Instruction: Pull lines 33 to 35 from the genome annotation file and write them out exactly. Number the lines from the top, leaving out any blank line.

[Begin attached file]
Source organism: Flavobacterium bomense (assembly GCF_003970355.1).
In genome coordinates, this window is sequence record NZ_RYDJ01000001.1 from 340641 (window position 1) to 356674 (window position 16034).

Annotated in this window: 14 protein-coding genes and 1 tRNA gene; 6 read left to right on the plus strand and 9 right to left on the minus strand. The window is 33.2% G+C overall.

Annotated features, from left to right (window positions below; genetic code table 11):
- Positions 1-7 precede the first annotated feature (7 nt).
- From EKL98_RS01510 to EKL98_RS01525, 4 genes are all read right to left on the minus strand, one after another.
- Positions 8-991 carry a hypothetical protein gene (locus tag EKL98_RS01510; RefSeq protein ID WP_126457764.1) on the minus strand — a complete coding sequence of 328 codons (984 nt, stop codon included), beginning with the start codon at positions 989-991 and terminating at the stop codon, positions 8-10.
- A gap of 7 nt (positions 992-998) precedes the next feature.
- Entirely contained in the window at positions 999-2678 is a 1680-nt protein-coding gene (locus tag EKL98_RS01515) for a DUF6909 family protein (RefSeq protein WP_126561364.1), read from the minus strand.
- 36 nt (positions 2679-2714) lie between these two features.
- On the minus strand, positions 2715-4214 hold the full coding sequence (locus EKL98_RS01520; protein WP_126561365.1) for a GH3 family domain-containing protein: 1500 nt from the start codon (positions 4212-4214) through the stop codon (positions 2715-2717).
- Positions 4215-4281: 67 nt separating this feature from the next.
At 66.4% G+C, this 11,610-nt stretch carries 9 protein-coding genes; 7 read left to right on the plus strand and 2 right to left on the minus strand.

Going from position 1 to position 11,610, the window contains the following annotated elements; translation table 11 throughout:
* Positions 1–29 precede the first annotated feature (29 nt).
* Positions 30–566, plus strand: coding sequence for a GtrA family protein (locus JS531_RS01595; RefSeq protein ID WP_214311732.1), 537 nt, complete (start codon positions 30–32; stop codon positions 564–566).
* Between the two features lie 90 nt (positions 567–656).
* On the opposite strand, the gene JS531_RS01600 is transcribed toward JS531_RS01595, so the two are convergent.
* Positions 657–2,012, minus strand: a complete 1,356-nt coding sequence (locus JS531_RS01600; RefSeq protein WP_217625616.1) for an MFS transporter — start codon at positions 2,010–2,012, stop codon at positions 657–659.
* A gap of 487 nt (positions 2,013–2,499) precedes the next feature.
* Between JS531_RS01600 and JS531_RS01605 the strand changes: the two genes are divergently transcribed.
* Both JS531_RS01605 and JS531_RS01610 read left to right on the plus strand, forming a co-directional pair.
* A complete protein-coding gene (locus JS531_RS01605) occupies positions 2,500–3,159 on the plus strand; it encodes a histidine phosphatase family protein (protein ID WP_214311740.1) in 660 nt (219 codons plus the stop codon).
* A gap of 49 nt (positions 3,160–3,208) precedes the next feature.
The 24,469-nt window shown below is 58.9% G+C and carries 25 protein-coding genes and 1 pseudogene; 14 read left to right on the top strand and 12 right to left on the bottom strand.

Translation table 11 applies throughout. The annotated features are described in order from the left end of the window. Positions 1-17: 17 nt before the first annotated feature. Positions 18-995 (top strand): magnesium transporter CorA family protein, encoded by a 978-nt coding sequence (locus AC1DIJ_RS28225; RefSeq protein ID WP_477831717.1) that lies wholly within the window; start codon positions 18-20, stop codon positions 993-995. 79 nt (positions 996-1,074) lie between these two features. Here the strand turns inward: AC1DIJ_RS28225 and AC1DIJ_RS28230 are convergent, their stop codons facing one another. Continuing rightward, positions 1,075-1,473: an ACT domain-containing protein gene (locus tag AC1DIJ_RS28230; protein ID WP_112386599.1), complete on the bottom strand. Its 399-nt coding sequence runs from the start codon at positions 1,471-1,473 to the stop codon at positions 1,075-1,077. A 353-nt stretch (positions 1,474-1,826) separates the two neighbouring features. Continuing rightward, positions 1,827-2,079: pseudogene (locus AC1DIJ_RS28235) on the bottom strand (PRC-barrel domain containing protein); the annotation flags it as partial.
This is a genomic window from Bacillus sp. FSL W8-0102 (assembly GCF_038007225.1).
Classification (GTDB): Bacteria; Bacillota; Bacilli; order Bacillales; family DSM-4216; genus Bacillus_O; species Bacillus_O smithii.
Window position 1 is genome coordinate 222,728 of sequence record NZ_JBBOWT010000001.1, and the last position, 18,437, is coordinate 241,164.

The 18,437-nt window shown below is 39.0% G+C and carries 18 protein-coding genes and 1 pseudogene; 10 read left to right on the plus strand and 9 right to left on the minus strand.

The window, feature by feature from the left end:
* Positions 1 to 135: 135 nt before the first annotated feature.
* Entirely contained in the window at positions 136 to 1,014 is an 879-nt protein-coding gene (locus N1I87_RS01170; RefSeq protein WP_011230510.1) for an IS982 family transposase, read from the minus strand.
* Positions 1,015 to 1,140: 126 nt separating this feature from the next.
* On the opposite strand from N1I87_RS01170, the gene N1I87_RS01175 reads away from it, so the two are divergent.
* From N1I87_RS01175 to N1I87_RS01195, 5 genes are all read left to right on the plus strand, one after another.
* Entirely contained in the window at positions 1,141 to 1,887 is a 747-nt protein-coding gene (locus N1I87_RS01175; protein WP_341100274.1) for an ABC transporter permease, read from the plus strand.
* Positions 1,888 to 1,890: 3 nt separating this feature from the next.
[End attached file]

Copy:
* Entirely contained in the window at positions 136 to 1,014 is an 879-nt protein-coding gene (locus N1I87_RS01170; RefSeq protein WP_011230510.1) for an IS982 family transposase, read from the minus strand.
* Positions 1,015 to 1,140: 126 nt separating this feature from the next.
* On the opposite strand from N1I87_RS01170, the gene N1I87_RS01175 reads away from it, so the two are divergent.